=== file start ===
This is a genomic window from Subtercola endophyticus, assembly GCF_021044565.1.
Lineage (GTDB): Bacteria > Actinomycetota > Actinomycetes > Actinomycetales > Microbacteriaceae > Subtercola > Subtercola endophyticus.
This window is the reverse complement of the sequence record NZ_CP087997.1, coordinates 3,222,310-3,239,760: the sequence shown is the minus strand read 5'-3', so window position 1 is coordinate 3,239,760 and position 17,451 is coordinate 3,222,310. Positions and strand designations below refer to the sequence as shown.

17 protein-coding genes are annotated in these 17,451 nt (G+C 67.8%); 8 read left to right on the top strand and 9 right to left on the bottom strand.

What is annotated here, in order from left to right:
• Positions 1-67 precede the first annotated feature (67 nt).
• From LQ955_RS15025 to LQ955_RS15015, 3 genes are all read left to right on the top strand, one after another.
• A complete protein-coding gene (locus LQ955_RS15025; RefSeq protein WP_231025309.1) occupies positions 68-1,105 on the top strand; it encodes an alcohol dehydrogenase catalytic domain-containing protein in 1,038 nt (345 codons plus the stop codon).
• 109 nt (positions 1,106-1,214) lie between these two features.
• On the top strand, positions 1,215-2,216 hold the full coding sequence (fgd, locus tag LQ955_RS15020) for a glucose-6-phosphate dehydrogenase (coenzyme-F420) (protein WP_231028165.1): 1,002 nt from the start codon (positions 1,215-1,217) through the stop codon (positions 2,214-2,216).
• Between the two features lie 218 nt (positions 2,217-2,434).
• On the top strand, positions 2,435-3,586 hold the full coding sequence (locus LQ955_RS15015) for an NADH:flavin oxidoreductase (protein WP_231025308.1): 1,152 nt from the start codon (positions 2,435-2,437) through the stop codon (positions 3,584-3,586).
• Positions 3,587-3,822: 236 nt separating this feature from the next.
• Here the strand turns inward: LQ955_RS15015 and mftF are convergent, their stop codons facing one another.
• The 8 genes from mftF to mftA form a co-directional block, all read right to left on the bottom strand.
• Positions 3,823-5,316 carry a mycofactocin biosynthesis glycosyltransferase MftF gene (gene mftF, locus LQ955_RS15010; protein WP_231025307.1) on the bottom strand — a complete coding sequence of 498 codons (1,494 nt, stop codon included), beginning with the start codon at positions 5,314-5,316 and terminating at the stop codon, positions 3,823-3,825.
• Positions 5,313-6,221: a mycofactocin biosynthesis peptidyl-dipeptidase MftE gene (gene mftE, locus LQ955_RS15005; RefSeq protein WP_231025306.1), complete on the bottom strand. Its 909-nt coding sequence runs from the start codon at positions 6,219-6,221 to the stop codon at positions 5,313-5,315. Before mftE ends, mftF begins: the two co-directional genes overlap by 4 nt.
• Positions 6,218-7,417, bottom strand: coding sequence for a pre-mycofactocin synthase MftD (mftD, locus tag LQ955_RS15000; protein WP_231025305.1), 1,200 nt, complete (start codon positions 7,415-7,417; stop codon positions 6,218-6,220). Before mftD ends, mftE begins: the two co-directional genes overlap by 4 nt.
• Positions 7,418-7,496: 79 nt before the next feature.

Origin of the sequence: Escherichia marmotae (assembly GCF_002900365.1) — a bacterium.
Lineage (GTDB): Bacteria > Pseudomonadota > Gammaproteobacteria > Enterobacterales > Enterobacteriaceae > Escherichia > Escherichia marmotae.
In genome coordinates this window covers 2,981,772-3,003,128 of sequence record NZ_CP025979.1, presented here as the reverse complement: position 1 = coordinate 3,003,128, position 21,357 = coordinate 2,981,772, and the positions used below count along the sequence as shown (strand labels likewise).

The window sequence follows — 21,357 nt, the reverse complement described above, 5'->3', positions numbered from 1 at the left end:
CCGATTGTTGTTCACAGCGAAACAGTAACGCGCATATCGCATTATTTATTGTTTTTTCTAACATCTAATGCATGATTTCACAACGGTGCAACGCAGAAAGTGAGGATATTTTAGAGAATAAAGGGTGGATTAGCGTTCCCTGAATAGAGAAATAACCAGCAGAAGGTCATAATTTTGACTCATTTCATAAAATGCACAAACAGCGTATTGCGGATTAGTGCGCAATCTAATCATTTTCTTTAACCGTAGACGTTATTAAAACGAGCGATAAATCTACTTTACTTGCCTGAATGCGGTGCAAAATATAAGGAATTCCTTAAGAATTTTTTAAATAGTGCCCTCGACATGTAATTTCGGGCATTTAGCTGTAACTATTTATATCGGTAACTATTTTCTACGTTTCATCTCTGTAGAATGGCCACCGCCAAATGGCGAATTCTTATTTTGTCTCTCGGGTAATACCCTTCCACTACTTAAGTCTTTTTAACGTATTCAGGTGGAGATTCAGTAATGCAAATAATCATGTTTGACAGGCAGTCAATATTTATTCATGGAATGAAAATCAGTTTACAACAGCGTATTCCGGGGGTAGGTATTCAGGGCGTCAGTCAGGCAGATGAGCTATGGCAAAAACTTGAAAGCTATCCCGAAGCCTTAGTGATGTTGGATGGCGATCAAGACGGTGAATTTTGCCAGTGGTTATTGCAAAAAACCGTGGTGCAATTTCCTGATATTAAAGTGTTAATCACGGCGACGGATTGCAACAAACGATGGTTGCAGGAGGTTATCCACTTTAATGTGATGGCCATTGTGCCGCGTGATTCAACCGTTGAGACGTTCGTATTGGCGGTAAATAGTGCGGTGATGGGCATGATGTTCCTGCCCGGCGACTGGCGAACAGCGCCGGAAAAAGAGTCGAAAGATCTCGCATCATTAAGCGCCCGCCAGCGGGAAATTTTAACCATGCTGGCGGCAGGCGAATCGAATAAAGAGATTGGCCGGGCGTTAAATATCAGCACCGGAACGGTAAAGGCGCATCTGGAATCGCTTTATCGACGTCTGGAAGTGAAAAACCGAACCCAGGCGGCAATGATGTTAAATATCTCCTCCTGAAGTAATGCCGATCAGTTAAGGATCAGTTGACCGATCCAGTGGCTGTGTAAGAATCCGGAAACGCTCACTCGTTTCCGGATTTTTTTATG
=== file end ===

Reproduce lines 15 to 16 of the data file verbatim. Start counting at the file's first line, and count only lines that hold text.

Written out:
• The 8 genes from mftF to mftA form a co-directional block, all read right to left on the bottom strand.
• Positions 3,823-5,316 carry a mycofactocin biosynthesis glycosyltransferase MftF gene (gene mftF, locus LQ955_RS15010; protein WP_231025307.1) on the bottom strand — a complete coding sequence of 498 codons (1,494 nt, stop codon included), beginning with the start codon at positions 5,314-5,316 and terminating at the stop codon, positions 3,823-3,825.